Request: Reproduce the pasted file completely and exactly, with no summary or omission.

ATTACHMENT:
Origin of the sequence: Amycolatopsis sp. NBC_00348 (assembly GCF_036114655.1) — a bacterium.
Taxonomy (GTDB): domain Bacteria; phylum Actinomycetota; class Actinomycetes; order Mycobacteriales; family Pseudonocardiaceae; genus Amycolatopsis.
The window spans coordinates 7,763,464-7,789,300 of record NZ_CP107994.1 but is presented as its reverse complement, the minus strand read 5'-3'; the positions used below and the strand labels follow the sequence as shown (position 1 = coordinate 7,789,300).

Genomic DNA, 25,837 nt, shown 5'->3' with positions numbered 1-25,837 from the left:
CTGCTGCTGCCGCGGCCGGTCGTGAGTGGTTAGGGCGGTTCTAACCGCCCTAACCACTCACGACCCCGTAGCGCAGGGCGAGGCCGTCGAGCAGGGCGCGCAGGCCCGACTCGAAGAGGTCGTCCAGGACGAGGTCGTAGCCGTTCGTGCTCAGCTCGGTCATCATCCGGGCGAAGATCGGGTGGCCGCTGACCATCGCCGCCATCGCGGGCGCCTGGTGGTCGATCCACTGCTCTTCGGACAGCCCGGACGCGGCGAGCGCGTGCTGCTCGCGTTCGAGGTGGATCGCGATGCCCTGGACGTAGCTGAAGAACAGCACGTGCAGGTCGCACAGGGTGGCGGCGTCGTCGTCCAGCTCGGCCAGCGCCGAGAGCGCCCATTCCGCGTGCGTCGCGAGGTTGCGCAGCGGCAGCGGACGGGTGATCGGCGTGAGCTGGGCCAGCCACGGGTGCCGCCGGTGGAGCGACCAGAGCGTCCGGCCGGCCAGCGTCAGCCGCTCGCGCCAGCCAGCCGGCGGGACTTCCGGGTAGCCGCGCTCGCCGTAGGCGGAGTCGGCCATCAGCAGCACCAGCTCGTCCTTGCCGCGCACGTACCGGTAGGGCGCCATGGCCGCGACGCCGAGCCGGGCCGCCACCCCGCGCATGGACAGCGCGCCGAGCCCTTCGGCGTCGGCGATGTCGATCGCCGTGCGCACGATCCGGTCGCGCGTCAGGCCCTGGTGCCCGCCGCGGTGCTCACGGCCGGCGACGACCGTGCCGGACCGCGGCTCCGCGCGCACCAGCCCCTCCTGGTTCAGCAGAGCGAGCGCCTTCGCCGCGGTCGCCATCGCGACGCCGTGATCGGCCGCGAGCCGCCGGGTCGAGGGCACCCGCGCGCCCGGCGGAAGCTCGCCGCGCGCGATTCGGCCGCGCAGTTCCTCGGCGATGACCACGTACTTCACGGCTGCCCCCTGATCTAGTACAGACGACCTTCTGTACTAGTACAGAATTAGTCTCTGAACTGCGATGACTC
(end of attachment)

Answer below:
Origin of the sequence: Amycolatopsis sp. NBC_00348 (assembly GCF_036114655.1) — a bacterium.
Taxonomy (GTDB): domain Bacteria; phylum Actinomycetota; class Actinomycetes; order Mycobacteriales; family Pseudonocardiaceae; genus Amycolatopsis.
The window spans coordinates 7,763,464-7,789,300 of record NZ_CP107994.1 but is presented as its reverse complement, the minus strand read 5'-3'; the positions used below and the strand labels follow the sequence as shown (position 1 = coordinate 7,789,300).

Genomic DNA, 25,837 nt, shown 5'->3' with positions numbered 1-25,837 from the left:
CTGCTGCTGCCGCGGCCGGTCGTGAGTGGTTAGGGCGGTTCTAACCGCCCTAACCACTCACGACCCCGTAGCGCAGGGCGAGGCCGTCGAGCAGGGCGCGCAGGCCCGACTCGAAGAGGTCGTCCAGGACGAGGTCGTAGCCGTTCGTGCTCAGCTCGGTCATCATCCGGGCGAAGATCGGGTGGCCGCTGACCATCGCCGCCATCGCGGGCGCCTGGTGGTCGATCCACTGCTCTTCGGACAGCCCGGACGCGGCGAGCGCGTGCTGCTCGCGTTCGAGGTGGATCGCGATGCCCTGGACGTAGCTGAAGAACAGCACGTGCAGGTCGCACAGGGTGGCGGCGTCGTCGTCCAGCTCGGCCAGCGCCGAGAGCGCCCATTCCGCGTGCGTCGCGAGGTTGCGCAGCGGCAGCGGACGGGTGATCGGCGTGAGCTGGGCCAGCCACGGGTGCCGCCGGTGGAGCGACCAGAGCGTCCGGCCGGCCAGCGTCAGCCGCTCGCGCCAGCCAGCCGGCGGGACTTCCGGGTAGCCGCGCTCGCCGTAGGCGGAGTCGGCCATCAGCAGCACCAGCTCGTCCTTGCCGCGCACGTACCGGTAGGGCGCCATGGCCGCGACGCCGAGCCGGGCCGCCACCCCGCGCATGGACAGCGCGCCGAGCCCTTCGGCGTCGGCGATGTCGATCGCCGTGCGCACGATCCGGTCGCGCGTCAGGCCCTGGTGCCCGCCGCGGTGCTCACGGCCGGCGACGACCGTGCCGGACCGCGGCTCCGCGCGCACCAGCCCCTCCTGGTTCAGCAGAGCGAGCGCCTTCGCCGCGGTCGCCATCGCGACGCCGTGATCGGCCGCGAGCCGCCGGGTCGAGGGCACCCGCGCGCCCGGCGGAAGCTCGCCGCGCGCGATTCGGCCGCGCAGTTCCTCGGCGATGACCACGTACTTCACGGCTGCCCCCTGATCTAGTACAGACGACCTTCTGTACTAGTACAGAATTAGTCTCTGAACTGCGATGACTC